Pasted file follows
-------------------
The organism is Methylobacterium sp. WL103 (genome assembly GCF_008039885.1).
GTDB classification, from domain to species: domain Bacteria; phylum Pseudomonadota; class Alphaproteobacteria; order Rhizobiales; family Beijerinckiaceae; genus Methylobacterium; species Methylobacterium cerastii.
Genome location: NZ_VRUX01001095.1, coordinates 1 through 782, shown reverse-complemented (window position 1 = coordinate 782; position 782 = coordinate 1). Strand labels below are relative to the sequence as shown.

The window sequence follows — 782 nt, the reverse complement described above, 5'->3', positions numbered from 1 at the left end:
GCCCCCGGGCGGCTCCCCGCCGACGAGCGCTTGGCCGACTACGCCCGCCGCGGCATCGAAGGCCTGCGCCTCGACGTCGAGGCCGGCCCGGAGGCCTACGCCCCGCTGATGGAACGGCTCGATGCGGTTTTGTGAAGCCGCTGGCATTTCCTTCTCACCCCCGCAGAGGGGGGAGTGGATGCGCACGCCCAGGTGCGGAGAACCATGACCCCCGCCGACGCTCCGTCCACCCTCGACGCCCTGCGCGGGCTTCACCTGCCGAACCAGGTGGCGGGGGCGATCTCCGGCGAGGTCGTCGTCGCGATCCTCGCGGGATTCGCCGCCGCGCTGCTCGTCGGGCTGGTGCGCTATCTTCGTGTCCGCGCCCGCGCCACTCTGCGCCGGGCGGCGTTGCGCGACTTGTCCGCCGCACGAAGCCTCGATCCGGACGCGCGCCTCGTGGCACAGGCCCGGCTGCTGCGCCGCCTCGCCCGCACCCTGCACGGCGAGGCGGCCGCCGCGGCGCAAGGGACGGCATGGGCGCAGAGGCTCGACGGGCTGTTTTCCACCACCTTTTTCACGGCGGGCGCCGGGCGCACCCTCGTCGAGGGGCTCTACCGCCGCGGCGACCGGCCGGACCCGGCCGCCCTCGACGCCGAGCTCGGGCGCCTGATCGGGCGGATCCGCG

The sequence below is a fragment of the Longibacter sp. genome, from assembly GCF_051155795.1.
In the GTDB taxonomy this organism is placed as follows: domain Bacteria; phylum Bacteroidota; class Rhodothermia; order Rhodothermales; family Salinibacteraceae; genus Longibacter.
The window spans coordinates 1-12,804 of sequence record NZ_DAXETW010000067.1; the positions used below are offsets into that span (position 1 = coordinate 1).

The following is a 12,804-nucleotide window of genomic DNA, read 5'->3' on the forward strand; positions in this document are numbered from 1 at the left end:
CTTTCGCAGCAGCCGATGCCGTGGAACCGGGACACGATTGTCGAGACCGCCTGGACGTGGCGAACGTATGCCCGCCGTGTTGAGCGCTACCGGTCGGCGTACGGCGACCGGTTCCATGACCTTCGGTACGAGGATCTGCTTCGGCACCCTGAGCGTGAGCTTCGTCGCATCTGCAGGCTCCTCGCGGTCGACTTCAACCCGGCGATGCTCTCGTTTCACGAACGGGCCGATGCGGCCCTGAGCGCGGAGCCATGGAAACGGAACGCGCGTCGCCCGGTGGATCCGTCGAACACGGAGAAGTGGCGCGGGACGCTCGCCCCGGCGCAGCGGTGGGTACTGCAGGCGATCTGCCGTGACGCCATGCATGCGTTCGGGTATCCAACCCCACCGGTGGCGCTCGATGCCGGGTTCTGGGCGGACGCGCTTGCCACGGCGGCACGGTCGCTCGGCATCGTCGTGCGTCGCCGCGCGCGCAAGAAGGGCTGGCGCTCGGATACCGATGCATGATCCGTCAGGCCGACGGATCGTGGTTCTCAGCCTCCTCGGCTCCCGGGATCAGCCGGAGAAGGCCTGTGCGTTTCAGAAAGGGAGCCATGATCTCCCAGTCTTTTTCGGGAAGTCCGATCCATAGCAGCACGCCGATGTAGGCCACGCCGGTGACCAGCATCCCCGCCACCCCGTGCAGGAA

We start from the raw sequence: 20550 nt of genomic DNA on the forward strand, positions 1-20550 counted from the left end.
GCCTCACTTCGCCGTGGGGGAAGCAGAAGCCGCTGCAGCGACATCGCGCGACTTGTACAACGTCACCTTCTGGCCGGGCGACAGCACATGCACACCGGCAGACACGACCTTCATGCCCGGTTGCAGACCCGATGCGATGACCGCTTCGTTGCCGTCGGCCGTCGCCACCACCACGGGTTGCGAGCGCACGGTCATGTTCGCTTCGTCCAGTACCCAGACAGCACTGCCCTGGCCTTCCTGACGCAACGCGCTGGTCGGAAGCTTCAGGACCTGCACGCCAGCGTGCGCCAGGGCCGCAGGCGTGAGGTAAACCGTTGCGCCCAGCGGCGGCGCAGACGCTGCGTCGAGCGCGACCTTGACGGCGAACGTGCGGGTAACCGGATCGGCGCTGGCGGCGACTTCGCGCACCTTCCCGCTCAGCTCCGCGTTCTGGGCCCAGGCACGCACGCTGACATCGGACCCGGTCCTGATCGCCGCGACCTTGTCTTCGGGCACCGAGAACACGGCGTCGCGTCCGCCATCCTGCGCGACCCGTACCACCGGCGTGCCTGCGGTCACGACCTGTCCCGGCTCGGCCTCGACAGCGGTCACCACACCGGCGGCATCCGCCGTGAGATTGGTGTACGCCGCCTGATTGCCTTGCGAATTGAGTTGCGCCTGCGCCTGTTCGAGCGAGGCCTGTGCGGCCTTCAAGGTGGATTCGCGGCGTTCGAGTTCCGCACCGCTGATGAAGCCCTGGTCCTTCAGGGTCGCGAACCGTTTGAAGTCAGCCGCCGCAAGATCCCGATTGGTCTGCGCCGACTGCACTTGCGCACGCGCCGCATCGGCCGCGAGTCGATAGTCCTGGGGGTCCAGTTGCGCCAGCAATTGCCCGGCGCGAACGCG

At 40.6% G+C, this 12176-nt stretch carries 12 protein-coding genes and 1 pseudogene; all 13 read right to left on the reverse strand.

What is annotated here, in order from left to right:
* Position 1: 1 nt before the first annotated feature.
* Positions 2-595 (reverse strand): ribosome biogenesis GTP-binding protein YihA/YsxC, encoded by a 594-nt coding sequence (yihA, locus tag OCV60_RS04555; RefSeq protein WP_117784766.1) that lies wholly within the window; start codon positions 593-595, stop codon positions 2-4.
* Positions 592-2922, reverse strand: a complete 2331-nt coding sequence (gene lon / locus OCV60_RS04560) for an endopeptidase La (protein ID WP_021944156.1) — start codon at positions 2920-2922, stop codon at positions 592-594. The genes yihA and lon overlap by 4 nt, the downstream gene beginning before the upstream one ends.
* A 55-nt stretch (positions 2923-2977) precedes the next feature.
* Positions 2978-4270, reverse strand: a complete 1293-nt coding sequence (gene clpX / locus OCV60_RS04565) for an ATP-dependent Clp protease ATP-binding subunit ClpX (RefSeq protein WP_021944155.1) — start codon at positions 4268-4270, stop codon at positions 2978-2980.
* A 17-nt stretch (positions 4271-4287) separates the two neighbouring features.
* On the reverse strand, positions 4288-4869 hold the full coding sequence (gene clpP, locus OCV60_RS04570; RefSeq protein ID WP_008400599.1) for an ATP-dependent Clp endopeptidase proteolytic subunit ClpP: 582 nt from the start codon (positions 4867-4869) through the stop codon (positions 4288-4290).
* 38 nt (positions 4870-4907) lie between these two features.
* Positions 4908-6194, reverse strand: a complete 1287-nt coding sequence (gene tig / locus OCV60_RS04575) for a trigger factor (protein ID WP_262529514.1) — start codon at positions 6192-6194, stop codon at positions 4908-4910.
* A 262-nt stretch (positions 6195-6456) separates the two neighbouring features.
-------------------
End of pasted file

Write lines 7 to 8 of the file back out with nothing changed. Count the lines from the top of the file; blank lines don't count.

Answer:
In the GTDB taxonomy this organism is placed as follows: domain Bacteria; phylum Bacteroidota; class Rhodothermia; order Rhodothermales; family Salinibacteraceae; genus Longibacter.
The window spans coordinates 1-12,804 of sequence record NZ_DAXETW010000067.1; the positions used below are offsets into that span (position 1 = coordinate 1).